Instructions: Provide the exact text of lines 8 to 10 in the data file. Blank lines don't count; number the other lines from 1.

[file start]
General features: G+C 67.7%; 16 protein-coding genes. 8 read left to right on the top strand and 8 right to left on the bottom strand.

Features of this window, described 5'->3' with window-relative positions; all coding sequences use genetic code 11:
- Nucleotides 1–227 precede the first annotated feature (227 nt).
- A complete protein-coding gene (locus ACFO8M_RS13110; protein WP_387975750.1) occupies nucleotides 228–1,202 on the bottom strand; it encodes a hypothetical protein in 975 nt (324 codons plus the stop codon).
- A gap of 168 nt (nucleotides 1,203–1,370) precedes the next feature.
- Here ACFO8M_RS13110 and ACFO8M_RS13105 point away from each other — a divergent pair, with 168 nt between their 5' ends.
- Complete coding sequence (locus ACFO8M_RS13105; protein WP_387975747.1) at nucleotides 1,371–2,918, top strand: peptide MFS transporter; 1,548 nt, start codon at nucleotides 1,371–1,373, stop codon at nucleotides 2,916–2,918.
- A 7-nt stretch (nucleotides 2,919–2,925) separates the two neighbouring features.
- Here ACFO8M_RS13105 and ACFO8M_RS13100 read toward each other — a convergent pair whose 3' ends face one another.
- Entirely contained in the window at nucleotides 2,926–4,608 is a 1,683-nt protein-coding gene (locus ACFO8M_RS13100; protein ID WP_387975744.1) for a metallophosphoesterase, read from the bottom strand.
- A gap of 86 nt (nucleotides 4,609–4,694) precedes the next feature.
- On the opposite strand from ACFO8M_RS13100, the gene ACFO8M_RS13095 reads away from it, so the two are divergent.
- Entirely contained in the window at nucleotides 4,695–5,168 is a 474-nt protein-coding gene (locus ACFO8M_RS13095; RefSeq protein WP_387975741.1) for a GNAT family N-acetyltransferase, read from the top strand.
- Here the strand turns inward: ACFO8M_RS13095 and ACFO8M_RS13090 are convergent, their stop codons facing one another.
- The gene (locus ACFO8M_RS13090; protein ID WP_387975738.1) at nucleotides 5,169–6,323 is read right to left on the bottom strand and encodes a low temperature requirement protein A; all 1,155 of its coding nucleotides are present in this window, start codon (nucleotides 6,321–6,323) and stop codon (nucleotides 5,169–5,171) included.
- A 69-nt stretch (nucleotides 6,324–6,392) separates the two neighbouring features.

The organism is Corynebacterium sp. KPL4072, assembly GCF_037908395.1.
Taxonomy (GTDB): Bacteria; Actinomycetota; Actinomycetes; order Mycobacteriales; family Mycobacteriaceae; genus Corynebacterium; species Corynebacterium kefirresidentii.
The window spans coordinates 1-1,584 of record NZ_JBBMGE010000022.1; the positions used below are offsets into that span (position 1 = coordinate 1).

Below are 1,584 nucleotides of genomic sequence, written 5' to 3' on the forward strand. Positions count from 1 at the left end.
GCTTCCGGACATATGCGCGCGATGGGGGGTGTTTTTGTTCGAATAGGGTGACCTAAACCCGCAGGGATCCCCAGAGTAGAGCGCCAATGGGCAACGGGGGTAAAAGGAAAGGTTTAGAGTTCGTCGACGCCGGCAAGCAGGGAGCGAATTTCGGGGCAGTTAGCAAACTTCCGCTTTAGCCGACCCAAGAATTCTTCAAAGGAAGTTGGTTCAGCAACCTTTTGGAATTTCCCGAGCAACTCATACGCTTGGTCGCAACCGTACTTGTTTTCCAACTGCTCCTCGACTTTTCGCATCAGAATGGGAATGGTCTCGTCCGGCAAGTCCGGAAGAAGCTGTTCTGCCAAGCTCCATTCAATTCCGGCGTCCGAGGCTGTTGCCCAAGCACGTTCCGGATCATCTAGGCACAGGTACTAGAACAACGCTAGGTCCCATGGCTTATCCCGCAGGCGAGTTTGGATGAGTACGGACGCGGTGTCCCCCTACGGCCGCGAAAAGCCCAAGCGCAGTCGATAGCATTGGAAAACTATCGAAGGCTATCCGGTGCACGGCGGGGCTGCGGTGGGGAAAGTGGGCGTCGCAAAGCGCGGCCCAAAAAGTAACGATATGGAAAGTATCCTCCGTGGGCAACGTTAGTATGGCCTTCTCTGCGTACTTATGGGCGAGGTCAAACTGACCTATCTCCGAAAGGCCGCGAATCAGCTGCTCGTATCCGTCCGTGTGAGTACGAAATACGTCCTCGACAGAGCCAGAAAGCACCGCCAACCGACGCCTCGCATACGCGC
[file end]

- A 7-nt stretch (nucleotides 2,919–2,925) separates the two neighbouring features.
- Here ACFO8M_RS13105 and ACFO8M_RS13100 read toward each other — a convergent pair whose 3' ends face one another.
- Entirely contained in the window at nucleotides 2,926–4,608 is a 1,683-nt protein-coding gene (locus ACFO8M_RS13100; protein ID WP_387975744.1) for a metallophosphoesterase, read from the bottom strand.